Psychological response to later life widowhood: coping and the effects of gender
Bennett, K.M., Hughes, G.M. and Smith, P.T. (2005) Psychological response to later life widowhood: coping and the effects of gender. Omega: Journal of Death and Dying , 51 (1). pp. 33-52. ISSN 0030-2228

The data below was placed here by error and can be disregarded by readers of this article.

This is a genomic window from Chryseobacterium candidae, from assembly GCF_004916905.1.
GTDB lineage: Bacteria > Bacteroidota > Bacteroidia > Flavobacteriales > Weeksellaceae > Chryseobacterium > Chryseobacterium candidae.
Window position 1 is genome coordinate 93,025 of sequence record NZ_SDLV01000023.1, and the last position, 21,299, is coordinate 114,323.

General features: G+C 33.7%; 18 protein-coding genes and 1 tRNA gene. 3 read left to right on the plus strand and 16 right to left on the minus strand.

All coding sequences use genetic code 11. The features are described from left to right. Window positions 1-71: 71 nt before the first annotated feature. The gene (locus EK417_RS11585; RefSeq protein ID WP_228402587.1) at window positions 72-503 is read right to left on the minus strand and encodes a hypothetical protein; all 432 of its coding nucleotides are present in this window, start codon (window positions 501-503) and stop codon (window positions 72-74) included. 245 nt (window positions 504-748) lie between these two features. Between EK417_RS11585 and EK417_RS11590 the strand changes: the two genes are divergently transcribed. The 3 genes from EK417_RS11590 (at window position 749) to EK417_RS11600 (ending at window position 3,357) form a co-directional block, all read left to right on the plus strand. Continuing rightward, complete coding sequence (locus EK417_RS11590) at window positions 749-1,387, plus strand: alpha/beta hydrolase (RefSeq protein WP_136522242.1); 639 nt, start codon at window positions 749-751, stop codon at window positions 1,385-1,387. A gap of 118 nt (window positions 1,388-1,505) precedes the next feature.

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The study examined the effects of psychological response and gender on coping with late life widowhood. Forty-six men and 46 women (55 years +) were interviewed about their experiences of widowhood. Participants were classified as to whether they were coping well or less well. Data were analyzed using grounded theory, content. analysis, and three-way loglinear analyses. Loglinear analyses revealed three-way interactions for Gender, Coping, and Response. Men who report feeling upset or selfish are more likely to be coping, as are women who report being comfortable alone. There were two-way interactions between Coping and Response and Gender and Response. Participants who talk to their dead spouse are more Rely to be coping than those who do not. Those who "keep themselves to themselves" are more likely not to be coping than those who do not. Gender differences, were found in psychological response. Differences were also found between those who coped and those who coped less well. The study has enabled the synthesis of quantitative and qualitative data to present a more complete view of late life widowhood than has previously been possible. In addition, the article draws attention to the importance of distinguishing between the effects of bereavement and those of widowhood.
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